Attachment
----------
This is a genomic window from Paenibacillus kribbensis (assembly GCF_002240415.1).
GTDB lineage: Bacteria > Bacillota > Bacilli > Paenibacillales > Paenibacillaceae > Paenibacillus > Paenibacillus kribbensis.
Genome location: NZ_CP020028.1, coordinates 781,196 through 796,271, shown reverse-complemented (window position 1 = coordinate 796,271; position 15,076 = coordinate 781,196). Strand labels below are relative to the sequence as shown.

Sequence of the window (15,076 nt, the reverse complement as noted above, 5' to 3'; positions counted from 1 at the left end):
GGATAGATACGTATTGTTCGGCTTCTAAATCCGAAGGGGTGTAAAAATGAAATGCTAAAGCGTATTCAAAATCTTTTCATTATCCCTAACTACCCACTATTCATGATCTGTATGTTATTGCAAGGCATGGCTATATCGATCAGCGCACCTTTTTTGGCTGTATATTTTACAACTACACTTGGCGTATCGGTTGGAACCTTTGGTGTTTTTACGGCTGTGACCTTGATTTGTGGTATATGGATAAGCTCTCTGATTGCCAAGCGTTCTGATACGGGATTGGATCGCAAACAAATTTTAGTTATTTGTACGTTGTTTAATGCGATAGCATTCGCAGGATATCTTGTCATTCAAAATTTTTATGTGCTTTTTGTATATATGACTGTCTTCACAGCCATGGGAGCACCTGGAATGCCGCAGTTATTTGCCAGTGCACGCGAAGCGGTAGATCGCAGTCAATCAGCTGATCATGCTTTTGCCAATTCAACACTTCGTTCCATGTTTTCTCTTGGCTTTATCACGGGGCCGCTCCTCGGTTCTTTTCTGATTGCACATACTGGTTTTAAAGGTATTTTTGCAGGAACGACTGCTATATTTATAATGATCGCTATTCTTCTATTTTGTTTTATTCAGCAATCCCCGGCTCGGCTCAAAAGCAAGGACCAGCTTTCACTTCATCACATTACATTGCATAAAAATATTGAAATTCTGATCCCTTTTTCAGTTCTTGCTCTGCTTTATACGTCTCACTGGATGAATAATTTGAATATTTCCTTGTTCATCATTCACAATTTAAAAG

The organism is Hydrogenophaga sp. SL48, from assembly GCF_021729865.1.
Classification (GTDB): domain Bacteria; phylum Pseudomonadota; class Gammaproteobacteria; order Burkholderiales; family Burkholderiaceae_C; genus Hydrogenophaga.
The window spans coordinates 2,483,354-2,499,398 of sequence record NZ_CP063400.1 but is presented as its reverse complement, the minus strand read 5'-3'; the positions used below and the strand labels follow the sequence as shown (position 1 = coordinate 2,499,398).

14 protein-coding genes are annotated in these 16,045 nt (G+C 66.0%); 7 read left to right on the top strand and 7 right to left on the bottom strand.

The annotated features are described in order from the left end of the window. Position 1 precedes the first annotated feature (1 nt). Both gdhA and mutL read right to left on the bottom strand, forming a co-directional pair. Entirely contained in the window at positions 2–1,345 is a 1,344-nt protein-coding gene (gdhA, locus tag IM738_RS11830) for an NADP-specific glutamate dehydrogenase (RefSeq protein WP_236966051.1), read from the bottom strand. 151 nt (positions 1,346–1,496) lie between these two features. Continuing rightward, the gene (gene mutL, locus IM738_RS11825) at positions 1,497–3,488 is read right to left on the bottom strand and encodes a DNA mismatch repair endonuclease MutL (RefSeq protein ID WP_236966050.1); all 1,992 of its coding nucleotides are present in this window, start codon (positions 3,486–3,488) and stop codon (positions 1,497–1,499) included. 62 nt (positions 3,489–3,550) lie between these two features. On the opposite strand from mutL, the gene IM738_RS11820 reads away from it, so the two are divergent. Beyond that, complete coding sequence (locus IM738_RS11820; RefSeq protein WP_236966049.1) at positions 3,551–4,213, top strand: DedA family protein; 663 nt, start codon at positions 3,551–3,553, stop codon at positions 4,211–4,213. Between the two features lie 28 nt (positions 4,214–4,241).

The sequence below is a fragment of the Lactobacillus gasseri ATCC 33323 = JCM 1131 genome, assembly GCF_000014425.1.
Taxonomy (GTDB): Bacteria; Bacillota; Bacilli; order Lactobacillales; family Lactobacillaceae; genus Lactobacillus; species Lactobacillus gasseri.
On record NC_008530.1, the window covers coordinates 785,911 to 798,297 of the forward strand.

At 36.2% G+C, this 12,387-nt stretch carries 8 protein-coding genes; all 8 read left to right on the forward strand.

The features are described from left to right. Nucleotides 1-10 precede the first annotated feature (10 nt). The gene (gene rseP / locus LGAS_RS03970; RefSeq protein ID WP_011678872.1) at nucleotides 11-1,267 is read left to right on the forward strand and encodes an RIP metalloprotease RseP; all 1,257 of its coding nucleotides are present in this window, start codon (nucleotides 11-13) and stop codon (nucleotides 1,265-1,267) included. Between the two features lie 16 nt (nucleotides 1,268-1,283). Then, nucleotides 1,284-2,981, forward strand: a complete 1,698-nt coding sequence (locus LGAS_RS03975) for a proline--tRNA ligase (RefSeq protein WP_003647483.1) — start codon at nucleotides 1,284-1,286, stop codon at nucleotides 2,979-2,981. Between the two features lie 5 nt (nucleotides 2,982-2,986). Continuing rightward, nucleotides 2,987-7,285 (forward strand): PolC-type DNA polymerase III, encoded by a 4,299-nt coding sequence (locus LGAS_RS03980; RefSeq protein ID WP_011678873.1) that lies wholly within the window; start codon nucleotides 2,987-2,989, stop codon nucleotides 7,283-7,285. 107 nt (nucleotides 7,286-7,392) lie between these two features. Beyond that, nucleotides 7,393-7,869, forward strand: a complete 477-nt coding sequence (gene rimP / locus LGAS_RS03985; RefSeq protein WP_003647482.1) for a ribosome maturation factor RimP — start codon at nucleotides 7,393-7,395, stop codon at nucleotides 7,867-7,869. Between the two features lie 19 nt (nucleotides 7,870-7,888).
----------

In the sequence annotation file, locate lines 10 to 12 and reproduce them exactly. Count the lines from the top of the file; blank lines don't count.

The annotated features are described in order from the left end of the window. Position 1 precedes the first annotated feature (1 nt). Both gdhA and mutL read right to left on the bottom strand, forming a co-directional pair. Entirely contained in the window at positions 2–1,345 is a 1,344-nt protein-coding gene (gdhA, locus tag IM738_RS11830) for an NADP-specific glutamate dehydrogenase (RefSeq protein WP_236966051.1), read from the bottom strand. 151 nt (positions 1,346–1,496) lie between these two features. Continuing rightward, the gene (gene mutL, locus IM738_RS11825) at positions 1,497–3,488 is read right to left on the bottom strand and encodes a DNA mismatch repair endonuclease MutL (RefSeq protein ID WP_236966050.1); all 1,992 of its coding nucleotides are present in this window, start codon (positions 3,486–3,488) and stop codon (positions 1,497–1,499) included. 62 nt (positions 3,489–3,550) lie between these two features. On the opposite strand from mutL, the gene IM738_RS11820 reads away from it, so the two are divergent. Beyond that, complete coding sequence (locus IM738_RS11820; RefSeq protein WP_236966049.1) at positions 3,551–4,213, top strand: DedA family protein; 663 nt, start codon at positions 3,551–3,553, stop codon at positions 4,211–4,213. Between the two features lie 28 nt (positions 4,214–4,241).

The sequence below is a fragment of the Lactobacillus gasseri ATCC 33323 = JCM 1131 genome, assembly GCF_000014425.1.
Taxonomy (GTDB): Bacteria; Bacillota; Bacilli; order Lactobacillales; family Lactobacillaceae; genus Lactobacillus; species Lactobacillus gasseri.